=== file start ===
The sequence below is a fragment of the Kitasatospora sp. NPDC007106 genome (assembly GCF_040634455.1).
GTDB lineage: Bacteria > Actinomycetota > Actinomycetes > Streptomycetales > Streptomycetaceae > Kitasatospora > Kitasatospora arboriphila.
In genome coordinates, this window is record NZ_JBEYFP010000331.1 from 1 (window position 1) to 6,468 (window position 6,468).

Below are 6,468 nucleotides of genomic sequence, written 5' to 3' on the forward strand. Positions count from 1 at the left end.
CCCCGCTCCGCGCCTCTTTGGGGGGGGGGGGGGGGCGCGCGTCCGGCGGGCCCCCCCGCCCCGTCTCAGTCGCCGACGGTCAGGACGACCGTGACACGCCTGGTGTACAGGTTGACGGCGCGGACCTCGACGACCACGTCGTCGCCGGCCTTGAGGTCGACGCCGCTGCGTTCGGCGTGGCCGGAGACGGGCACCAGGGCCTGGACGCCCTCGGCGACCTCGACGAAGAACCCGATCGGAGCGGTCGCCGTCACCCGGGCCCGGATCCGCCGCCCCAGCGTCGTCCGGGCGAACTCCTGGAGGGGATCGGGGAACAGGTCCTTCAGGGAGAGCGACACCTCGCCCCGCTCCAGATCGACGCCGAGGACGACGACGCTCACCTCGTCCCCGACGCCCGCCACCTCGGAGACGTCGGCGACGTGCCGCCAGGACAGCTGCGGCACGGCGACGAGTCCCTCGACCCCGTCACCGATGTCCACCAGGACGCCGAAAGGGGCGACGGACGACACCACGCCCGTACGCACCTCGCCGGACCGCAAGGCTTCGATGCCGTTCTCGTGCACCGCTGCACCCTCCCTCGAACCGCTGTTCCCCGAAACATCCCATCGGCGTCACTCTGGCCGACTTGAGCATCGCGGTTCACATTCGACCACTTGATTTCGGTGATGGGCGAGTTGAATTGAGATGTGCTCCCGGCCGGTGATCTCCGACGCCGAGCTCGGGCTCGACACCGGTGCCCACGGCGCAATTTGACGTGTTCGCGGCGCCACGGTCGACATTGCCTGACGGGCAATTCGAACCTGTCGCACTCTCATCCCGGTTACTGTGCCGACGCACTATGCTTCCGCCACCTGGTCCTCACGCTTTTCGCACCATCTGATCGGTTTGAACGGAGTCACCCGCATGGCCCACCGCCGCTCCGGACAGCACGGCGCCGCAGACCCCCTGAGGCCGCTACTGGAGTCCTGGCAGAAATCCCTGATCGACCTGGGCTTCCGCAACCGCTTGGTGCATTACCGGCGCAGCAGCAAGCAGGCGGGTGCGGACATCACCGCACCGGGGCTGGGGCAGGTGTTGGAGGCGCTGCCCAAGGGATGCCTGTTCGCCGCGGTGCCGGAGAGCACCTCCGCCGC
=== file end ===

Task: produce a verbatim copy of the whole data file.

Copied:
The sequence below is a fragment of the Kitasatospora sp. NPDC007106 genome (assembly GCF_040634455.1).
GTDB lineage: Bacteria > Actinomycetota > Actinomycetes > Streptomycetales > Streptomycetaceae > Kitasatospora > Kitasatospora arboriphila.
In genome coordinates, this window is record NZ_JBEYFP010000331.1 from 1 (window position 1) to 6,468 (window position 6,468).

Below are 6,468 nucleotides of genomic sequence, written 5' to 3' on the forward strand. Positions count from 1 at the left end.
CCCCGCTCCGCGCCTCTTTGGGGGGGGGGGGGGGGCGCGCGTCCGGCGGGCCCCCCCGCCCCGTCTCAGTCGCCGACGGTCAGGACGACCGTGACACGCCTGGTGTACAGGTTGACGGCGCGGACCTCGACGACCACGTCGTCGCCGGCCTTGAGGTCGACGCCGCTGCGTTCGGCGTGGCCGGAGACGGGCACCAGGGCCTGGACGCCCTCGGCGACCTCGACGAAGAACCCGATCGGAGCGGTCGCCGTCACCCGGGCCCGGATCCGCCGCCCCAGCGTCGTCCGGGCGAACTCCTGGAGGGGATCGGGGAACAGGTCCTTCAGGGAGAGCGACACCTCGCCCCGCTCCAGATCGACGCCGAGGACGACGACGCTCACCTCGTCCCCGACGCCCGCCACCTCGGAGACGTCGGCGACGTGCCGCCAGGACAGCTGCGGCACGGCGACGAGTCCCTCGACCCCGTCACCGATGTCCACCAGGACGCCGAAAGGGGCGACGGACGACACCACGCCCGTACGCACCTCGCCGGACCGCAAGGCTTCGATGCCGTTCTCGTGCACCGCTGCACCCTCCCTCGAACCGCTGTTCCCCGAAACATCCCATCGGCGTCACTCTGGCCGACTTGAGCATCGCGGTTCACATTCGACCACTTGATTTCGGTGATGGGCGAGTTGAATTGAGATGTGCTCCCGGCCGGTGATCTCCGACGCCGAGCTCGGGCTCGACACCGGTGCCCACGGCGCAATTTGACGTGTTCGCGGCGCCACGGTCGACATTGCCTGACGGGCAATTCGAACCTGTCGCACTCTCATCCCGGTTACTGTGCCGACGCACTATGCTTCCGCCACCTGGTCCTCACGCTTTTCGCACCATCTGATCGGTTTGAACGGAGTCACCCGCATGGCCCACCGCCGCTCCGGACAGCACGGCGCCGCAGACCCCCTGAGGCCGCTACTGGAGTCCTGGCAGAAATCCCTGATCGACCTGGGCTTCCGCAACCGCTTGGTGCATTACCGGCGCAGCAGCAAGCAGGCGGGTGCGGACATCACCGCACCGGGGCTGGGGCAGGTGTTGGAGGCGCTGCCCAAGGGATGCCTGTTCGCCGCGGTGCCGGAGAGCACCTCCGCCGC